Here are the 8 bills vetoed by the governor

Here are the 8 bills vetoed by the governor
Gov. vetoed eight bills on Tuesday citing various concerns over each measure. (Image: Hawaii News Now/file)

HONOLULU (HawaiiNewsNow) - Gov. David Ige vetoed eight bills on Tuesday that covered topics from medical marijuana use, enhanced consumer protections and environmental concerns.

Among the items vetoed was Senate Bill 2407 which would have allowed some patients to use medical marijuana to treat opioid addiction.

The bill earned support from lawmakers as it passed through the legislature, but Gov. Ige didn't see it as necessary.

In his rationale for the veto, Ige said the Department of Health already has a process where patients and physicians can annually apply to add qualifying conditions to the list of uses for medical cannabis.

Also vetoed was House Bill 1621 relating to consumer protections.

Often times, Hawaii is excluded from offers and discounts advertised nationally by retailers. Part of HB1621 would have forced certain retailers to adequately disclose to shoppers a specific offer is not available in the islands.

"While an advertisement may state (that) an offer is not available in Hawaii, this disclosure is often in tiny print and does not sufficiently inform consumers that the offer is unavailable," the bill reads.

The measure would have required franchisees to disclose their non-participation by displaying adequate signage at the storefront, clearly visible to the general public. It also prohibited franchisors from implementing restrictions on the disclosure.

Ige vetoed the bill citing vague definitions to which businesses the law would apply to. In addition, fast food restaurants would be exempt from the measure, which is opposite of what most consumer complaints reflect.

The state said most complaints to the Office of Consumer Protections stem from potentially misleading advertising from fast food chains.

Read more about other bills vetoed:

  • SB48, Relating to technology: Merges the Hawaii Strategic Development Corporation into the Hawaii Technology Development Corporation and renames the resulting entity as the Hawaii Innovation, Technology, and Research Corporation. Appropriates funds. 
  • SB2519, Relating to the environment: Authorizes the Agribusiness Development Corporation to enter into contracts with private businesses to remove select municipal solid waste, glass, and food and green waste from the waste stream for use in other business sectors, including agriculture, construction, and energy production; provided the contracts benefit agricultural and agriculture-related projects.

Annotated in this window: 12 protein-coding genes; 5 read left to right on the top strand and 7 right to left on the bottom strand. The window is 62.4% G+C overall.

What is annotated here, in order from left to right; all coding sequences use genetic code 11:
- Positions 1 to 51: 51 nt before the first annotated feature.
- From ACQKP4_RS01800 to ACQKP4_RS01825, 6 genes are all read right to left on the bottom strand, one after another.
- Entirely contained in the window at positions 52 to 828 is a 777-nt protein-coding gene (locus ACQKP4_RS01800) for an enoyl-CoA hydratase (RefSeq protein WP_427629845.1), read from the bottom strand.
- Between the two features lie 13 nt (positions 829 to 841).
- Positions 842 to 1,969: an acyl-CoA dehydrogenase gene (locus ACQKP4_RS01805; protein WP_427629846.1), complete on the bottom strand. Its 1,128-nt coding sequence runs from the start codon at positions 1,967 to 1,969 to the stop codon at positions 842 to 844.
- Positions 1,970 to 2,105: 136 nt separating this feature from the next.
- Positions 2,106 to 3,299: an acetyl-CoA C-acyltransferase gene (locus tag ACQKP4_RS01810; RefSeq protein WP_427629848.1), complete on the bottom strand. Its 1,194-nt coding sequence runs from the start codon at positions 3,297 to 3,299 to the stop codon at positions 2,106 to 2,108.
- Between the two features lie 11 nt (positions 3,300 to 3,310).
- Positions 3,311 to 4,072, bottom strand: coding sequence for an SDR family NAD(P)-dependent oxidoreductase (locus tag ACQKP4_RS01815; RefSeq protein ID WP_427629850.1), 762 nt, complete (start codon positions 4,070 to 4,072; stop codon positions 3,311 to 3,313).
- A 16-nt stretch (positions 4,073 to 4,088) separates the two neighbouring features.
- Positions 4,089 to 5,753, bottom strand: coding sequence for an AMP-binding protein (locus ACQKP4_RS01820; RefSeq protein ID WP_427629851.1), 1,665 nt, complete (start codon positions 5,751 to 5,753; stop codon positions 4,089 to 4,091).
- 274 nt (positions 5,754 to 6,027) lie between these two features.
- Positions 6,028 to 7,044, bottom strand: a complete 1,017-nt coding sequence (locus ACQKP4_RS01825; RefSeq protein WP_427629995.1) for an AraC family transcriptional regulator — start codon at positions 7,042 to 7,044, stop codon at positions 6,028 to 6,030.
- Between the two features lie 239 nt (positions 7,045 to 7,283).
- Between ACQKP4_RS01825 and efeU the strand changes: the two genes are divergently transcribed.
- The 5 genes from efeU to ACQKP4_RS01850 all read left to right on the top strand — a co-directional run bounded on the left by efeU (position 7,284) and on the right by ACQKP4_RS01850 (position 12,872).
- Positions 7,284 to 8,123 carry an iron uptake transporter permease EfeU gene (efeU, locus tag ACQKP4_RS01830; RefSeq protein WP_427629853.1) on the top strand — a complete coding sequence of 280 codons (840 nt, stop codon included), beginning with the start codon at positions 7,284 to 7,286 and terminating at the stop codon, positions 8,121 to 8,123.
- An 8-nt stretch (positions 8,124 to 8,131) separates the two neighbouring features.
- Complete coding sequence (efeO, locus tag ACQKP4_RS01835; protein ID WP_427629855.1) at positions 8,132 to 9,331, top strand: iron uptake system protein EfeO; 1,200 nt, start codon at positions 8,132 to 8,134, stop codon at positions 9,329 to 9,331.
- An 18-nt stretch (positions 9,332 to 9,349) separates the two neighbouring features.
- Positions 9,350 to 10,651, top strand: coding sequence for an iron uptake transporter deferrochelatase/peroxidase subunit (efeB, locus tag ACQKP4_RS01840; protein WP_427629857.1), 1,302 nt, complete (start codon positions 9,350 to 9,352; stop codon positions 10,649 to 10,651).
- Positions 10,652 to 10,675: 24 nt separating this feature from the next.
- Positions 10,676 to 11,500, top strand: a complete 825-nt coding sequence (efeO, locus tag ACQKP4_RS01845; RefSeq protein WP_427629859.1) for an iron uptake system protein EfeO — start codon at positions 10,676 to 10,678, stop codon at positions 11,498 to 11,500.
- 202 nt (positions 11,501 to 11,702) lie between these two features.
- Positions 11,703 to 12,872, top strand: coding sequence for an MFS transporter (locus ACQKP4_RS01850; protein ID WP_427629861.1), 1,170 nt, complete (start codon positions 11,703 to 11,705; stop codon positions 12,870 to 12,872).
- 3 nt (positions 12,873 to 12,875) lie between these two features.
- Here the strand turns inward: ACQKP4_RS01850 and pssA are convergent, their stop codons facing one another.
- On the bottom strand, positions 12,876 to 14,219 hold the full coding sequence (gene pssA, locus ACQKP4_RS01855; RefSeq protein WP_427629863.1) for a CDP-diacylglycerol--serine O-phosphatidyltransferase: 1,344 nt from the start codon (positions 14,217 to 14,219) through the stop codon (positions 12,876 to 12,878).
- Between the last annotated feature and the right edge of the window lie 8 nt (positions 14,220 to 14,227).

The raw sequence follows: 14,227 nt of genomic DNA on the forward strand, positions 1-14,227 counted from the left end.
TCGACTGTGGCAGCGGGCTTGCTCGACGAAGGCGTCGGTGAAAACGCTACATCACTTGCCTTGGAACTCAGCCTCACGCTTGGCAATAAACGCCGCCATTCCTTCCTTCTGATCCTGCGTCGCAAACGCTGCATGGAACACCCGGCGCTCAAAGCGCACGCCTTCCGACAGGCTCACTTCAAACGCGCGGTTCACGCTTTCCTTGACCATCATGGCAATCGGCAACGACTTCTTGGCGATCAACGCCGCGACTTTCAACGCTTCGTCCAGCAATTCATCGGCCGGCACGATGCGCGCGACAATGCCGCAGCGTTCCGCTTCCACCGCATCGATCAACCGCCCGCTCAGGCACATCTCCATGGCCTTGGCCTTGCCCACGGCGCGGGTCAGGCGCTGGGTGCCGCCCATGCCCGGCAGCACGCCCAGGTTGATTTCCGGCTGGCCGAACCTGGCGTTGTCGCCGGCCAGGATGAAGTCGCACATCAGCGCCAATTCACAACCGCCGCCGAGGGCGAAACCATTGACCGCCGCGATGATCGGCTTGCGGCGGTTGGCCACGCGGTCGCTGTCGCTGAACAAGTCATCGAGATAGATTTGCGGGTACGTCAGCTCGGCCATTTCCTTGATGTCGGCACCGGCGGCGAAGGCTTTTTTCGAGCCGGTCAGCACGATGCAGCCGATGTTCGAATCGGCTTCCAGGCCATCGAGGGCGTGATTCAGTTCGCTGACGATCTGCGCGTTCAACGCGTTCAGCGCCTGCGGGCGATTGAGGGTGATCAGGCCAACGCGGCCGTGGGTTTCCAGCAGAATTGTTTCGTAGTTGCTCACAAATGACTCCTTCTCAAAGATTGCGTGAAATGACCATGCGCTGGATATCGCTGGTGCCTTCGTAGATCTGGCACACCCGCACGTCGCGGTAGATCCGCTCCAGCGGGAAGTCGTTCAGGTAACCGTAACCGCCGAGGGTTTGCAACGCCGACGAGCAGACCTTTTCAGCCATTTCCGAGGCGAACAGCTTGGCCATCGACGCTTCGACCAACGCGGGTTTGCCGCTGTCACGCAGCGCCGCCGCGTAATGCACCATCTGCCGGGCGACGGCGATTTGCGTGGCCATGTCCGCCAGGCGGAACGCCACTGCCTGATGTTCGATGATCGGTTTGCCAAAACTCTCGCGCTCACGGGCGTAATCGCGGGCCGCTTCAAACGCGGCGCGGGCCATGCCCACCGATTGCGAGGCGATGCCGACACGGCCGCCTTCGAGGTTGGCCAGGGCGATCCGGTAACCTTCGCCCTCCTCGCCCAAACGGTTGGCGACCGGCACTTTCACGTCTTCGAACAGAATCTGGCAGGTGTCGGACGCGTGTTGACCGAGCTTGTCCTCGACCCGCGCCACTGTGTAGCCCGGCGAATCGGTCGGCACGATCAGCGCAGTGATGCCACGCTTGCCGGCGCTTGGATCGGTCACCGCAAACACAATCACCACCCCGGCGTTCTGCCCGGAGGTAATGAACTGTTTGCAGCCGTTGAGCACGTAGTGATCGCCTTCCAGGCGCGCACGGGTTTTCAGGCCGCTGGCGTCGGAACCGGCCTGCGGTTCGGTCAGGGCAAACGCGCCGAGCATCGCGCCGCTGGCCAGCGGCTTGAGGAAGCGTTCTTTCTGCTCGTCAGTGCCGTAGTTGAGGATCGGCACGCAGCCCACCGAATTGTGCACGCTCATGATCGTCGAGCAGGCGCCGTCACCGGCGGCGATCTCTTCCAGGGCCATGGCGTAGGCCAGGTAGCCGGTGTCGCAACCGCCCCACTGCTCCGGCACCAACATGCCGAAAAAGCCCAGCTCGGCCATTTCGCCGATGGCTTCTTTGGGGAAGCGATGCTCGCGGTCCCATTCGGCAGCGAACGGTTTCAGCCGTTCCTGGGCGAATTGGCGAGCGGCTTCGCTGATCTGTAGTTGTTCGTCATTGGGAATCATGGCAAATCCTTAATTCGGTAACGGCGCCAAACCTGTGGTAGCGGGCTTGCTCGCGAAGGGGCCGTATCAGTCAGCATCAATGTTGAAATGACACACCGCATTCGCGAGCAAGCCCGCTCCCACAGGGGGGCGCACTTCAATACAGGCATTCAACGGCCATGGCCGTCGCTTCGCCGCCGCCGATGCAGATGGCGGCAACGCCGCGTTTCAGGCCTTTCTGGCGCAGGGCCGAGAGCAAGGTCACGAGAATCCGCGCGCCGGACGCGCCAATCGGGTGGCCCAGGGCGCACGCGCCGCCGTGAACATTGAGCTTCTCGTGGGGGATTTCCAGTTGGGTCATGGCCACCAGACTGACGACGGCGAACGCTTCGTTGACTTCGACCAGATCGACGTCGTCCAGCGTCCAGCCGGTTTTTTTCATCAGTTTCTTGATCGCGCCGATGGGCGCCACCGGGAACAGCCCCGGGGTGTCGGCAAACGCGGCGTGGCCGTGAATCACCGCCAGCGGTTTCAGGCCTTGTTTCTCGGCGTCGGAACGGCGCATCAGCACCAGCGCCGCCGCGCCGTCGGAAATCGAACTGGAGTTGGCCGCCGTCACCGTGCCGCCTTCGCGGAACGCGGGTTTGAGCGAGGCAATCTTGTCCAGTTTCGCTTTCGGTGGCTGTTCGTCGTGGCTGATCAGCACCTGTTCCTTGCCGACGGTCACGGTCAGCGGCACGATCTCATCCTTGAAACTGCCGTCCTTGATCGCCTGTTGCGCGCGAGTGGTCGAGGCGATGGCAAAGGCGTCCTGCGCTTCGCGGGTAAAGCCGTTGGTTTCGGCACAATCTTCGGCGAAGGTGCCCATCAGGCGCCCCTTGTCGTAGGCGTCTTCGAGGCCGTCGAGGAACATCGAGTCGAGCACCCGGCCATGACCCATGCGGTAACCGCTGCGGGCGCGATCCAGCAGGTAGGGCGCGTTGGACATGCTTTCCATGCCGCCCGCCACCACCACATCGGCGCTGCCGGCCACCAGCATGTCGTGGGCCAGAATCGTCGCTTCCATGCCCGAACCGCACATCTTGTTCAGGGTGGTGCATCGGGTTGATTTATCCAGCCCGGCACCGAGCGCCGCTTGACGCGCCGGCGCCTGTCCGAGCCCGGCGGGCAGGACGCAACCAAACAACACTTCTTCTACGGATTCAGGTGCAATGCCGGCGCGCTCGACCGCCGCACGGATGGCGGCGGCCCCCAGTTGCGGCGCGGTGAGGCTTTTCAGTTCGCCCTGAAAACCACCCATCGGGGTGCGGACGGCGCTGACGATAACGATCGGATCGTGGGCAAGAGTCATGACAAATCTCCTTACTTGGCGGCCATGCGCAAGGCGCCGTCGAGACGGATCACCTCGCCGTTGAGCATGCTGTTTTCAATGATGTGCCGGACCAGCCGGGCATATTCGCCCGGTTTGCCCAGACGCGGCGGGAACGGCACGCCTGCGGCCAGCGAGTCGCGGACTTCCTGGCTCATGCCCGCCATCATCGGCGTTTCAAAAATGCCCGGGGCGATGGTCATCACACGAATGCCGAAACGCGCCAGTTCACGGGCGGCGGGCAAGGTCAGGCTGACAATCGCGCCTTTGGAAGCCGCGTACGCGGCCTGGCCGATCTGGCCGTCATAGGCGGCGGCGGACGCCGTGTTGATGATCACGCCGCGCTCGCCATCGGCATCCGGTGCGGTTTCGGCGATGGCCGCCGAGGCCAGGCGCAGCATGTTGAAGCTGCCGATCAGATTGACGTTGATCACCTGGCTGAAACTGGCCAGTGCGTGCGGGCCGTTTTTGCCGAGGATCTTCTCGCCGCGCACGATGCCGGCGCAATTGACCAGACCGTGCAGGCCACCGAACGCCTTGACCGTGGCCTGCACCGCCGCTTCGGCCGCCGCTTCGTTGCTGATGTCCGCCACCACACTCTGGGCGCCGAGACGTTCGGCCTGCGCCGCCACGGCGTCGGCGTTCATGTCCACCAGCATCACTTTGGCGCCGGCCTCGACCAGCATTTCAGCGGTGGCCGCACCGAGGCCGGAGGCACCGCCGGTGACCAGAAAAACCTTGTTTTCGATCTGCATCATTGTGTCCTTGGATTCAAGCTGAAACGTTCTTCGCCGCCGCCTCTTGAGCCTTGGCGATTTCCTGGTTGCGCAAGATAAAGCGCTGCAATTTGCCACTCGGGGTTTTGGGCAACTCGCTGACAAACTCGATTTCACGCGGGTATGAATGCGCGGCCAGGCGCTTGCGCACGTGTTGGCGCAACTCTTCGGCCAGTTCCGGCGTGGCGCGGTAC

• SB2524, Relating to county land use requirements: For purposes of a county with a population of 750,000 or more: for planned community associations, requires the owner of any parcel of land subdivided as a condominium property regime in agricultural or preservation lands to provide public notice of the sale no later than ninety days after the sale of the parcel; Prohibits residential use of sheds or other structures on agricultural lands unless permitted under county ordinances and rules (cont.)
  • SB2699, Relating to the transient accommodations tax: Imposes the transient accommodations tax on additional resort fees that must be included in gross rental proceeds.
  • SB2919, Relating to public libraries: Establishes a pilot program to generate revenue through the lease of public library lands to meet the mission of the public libraries. Establishes the library facilities fund. Requires the state librarian and board of education to report to the legislature. 
  • SB2992, Relating to campaign finance: Exempts signs and banners from certain election law disclaimer requirements relating to advertisements. Requires signs and banners advocating the passage or defeat of an issue or question on the ballot to contain the name and address of the candidate, candidate committee, or noncandidate committee paying for the sign or banner.

Three measures on the Intent to Veto list will become law without the governor's signature. To read about those, click here.

Copyright 2018 Hawaii News Now. All rights reserved.